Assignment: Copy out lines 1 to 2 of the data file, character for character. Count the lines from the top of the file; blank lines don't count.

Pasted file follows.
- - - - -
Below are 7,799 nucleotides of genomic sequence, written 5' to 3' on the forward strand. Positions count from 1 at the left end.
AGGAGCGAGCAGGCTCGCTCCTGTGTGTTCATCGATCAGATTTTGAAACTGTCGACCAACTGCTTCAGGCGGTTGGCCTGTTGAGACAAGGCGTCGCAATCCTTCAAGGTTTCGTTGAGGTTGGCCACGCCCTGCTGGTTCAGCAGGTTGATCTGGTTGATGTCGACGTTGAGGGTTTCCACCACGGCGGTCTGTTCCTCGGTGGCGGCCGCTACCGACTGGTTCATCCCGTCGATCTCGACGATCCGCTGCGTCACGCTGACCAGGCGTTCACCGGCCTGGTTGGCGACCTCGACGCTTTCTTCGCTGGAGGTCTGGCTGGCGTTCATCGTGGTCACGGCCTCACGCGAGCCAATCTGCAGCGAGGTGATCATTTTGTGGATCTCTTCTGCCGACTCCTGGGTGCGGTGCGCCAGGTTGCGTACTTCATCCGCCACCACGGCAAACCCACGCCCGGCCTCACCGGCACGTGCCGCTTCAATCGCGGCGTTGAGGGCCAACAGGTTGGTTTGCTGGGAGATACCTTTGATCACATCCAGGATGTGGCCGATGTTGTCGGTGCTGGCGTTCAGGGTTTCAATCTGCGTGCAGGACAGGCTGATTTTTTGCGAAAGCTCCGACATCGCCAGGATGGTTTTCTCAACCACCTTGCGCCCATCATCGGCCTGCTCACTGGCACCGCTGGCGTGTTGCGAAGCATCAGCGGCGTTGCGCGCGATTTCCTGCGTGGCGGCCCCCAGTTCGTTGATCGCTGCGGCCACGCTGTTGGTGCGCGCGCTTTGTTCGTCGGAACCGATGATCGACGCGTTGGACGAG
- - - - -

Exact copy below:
Below are 7,799 nucleotides of genomic sequence, written 5' to 3' on the forward strand. Positions count from 1 at the left end.
AGGAGCGAGCAGGCTCGCTCCTGTGTGTTCATCGATCAGATTTTGAAACTGTCGACCAACTGCTTCAGGCGGTTGGCCTGTTGAGACAAGGCGTCGCAATCCTTCAAGGTTTCGTTGAGGTTGGCCACGCCCTGCTGGTTCAGCAGGTTGATCTGGTTGATGTCGACGTTGAGGGTTTCCACCACGGCGGTCTGTTCCTCGGTGGCGGCCGCTACCGACTGGTTCATCCCGTCGATCTCGACGATCCGCTGCGTCACGCTGACCAGGCGTTCACCGGCCTGGTTGGCGACCTCGACGCTTTCTTCGCTGGAGGTCTGGCTGGCGTTCATCGTGGTCACGGCCTCACGCGAGCCAATCTGCAGCGAGGTGATCATTTTGTGGATCTCTTCTGCCGACTCCTGGGTGCGGTGCGCCAGGTTGCGTACTTCATCCGCCACCACGGCAAACCCACGCCCGGCCTCACCGGCACGTGCCGCTTCAATCGCGGCGTTGAGGGCCAACAGGTTGGTTTGCTGGGAGATACCTTTGATCACATCCAGGATGTGGCCGATGTTGTCGGTGCTGGCGTTCAGGGTTTCAATCTGCGTGCAGGACAGGCTGATTTTTTGCGAAAGCTCCGACATCGCCAGGATGGTTTTCTCAACCACCTTGCGCCCATCATCGGCCTGCTCACTGGCACCGCTGGCGTGTTGCGAAGCATCAGCGGCGTTGCGCGCGATTTCCTGCGTGGCGGCCCCCAGTTCGTTGATCGCTGCGGCCACGCTGTTGGTGCGCGCGCTTTGTTCGTCGGAACCGATGATCGACGCGTTGGACGAG